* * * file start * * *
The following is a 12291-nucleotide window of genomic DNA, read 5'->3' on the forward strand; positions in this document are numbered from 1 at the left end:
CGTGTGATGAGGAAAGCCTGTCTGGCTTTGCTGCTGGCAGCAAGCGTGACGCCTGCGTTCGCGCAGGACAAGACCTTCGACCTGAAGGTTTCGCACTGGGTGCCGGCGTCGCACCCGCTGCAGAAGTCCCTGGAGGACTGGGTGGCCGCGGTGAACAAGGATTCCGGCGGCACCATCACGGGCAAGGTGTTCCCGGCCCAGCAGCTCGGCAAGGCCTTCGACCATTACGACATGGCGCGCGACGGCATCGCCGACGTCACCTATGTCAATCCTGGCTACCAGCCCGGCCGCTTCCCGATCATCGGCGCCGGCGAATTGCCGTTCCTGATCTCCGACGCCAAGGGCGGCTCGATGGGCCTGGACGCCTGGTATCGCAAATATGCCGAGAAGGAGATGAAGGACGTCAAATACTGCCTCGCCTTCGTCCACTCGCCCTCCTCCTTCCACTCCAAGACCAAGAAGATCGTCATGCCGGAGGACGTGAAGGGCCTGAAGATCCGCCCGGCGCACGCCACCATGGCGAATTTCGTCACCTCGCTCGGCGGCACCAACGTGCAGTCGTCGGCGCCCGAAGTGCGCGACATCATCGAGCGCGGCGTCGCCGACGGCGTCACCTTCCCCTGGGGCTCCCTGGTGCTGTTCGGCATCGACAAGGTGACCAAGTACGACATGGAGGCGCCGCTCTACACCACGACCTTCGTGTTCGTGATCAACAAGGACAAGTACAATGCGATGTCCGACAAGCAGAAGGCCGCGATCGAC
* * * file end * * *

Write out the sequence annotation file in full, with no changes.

The following is a 12291-nucleotide window of genomic DNA, read 5'->3' on the forward strand; positions in this document are numbered from 1 at the left end:
CGTGTGATGAGGAAAGCCTGTCTGGCTTTGCTGCTGGCAGCAAGCGTGACGCCTGCGTTCGCGCAGGACAAGACCTTCGACCTGAAGGTTTCGCACTGGGTGCCGGCGTCGCACCCGCTGCAGAAGTCCCTGGAGGACTGGGTGGCCGCGGTGAACAAGGATTCCGGCGGCACCATCACGGGCAAGGTGTTCCCGGCCCAGCAGCTCGGCAAGGCCTTCGACCATTACGACATGGCGCGCGACGGCATCGCCGACGTCACCTATGTCAATCCTGGCTACCAGCCCGGCCGCTTCCCGATCATCGGCGCCGGCGAATTGCCGTTCCTGATCTCCGACGCCAAGGGCGGCTCGATGGGCCTGGACGCCTGGTATCGCAAATATGCCGAGAAGGAGATGAAGGACGTCAAATACTGCCTCGCCTTCGTCCACTCGCCCTCCTCCTTCCACTCCAAGACCAAGAAGATCGTCATGCCGGAGGACGTGAAGGGCCTGAAGATCCGCCCGGCGCACGCCACCATGGCGAATTTCGTCACCTCGCTCGGCGGCACCAACGTGCAGTCGTCGGCGCCCGAAGTGCGCGACATCATCGAGCGCGGCGTCGCCGACGGCGTCACCTTCCCCTGGGGCTCCCTGGTGCTGTTCGGCATCGACAAGGTGACCAAGTACGACATGGAGGCGCCGCTCTACACCACGACCTTCGTGTTCGTGATCAACAAGGACAAGTACAATGCGATGTCCGACAAGCAGAAGGCCGCGATCGAC